That corporate-friendly approach leads to inevitable tensions, particularly in an age where big money increasingly expects a great deal of obedience from the not-so-powerful and when you have a researcher at the foundation actually focusing on the dangers of monopolies, those tensions can reach the breaking point.
From Josh Marshall:
Because this is a big interest of mine, yesterday I interviewed Barry Lynn for my podcast. Lynn is probably the most prominent and influential voice about the importance of monopolies today. He has or at least had his work cut out for him because a number of factors over recent decades had made the idea monopolies and the importance of anti-trust action seem to many like a quaint artifact of a bygone era when reformers lacked a full understanding of how monopolies work in practice. Lynn’s work and that of his working group at The New America Foundation, have led in recent years to renewed attention to the issue from professional economists, the people who have the technical knowledge and (for better or worse) policy world credibility to bring these concerns from concept to proof. ‘Proof’ is probably too strong a word but I mean the kinds of studies that make the theories real or credible in policy and political terms.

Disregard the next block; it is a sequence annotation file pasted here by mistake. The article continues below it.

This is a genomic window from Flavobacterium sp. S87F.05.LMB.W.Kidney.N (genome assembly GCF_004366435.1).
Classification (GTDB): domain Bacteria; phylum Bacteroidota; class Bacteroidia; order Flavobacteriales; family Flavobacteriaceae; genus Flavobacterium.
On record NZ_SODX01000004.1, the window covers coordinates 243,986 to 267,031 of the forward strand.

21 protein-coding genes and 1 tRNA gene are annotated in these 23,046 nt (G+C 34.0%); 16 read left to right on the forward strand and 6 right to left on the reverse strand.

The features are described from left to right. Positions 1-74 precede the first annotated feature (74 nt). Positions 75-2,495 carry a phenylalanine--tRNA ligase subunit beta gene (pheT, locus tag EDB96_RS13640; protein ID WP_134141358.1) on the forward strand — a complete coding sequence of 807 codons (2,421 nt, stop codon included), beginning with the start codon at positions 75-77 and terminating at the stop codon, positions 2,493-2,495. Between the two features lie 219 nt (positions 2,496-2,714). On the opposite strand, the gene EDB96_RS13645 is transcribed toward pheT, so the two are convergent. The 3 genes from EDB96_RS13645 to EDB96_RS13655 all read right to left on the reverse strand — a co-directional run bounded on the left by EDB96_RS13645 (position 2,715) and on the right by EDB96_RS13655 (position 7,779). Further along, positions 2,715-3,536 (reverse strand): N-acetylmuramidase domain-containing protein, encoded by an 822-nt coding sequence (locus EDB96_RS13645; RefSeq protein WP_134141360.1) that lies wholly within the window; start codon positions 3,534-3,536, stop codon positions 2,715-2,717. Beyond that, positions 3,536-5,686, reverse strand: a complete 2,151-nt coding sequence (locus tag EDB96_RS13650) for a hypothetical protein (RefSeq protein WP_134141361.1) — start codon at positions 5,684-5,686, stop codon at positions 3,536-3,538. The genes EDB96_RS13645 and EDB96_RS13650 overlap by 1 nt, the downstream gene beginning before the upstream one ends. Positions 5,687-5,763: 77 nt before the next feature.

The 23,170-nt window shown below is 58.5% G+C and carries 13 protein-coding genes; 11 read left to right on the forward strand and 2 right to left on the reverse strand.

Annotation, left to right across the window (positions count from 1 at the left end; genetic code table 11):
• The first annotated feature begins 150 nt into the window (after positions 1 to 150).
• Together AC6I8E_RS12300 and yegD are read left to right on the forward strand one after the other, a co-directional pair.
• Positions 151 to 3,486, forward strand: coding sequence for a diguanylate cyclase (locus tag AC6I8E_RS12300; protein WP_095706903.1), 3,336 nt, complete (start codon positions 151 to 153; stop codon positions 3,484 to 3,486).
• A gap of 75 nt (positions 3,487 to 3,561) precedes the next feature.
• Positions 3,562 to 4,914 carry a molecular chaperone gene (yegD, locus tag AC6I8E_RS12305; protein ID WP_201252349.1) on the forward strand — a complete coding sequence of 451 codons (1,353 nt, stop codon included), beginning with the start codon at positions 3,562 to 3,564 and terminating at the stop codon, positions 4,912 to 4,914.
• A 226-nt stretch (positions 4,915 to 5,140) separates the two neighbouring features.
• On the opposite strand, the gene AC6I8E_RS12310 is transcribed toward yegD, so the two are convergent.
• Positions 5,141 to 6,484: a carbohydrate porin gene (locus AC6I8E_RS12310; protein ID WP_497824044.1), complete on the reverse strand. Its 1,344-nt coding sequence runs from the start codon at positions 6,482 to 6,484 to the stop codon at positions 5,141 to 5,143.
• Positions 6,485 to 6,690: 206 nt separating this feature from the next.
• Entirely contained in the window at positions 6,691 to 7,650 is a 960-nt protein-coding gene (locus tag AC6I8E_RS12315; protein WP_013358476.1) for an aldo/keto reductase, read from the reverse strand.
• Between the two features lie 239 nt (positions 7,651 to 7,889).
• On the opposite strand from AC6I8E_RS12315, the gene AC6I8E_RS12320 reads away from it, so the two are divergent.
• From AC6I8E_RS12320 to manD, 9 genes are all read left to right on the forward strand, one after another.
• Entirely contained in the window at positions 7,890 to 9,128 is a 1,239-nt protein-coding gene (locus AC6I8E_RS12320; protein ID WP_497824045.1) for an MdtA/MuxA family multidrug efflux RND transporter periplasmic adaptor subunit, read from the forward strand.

In any case, you may have noticed that there’s a big story out today in The New York Times about how Google – one of the three preeminent platform monopolies – apparently used its juice as a major funder of The New America Foundation to get Lynn’s Open Markets initiative booted. As it happens, from my understanding, while this could have been the end of Lynn’s Open Markets Initiative, it’s actually been able to get separate funding and will be even bigger on the outside. But it does show, in a particularly brazen and comical manner, the power of the platform monopolies both in economic terms and political terms.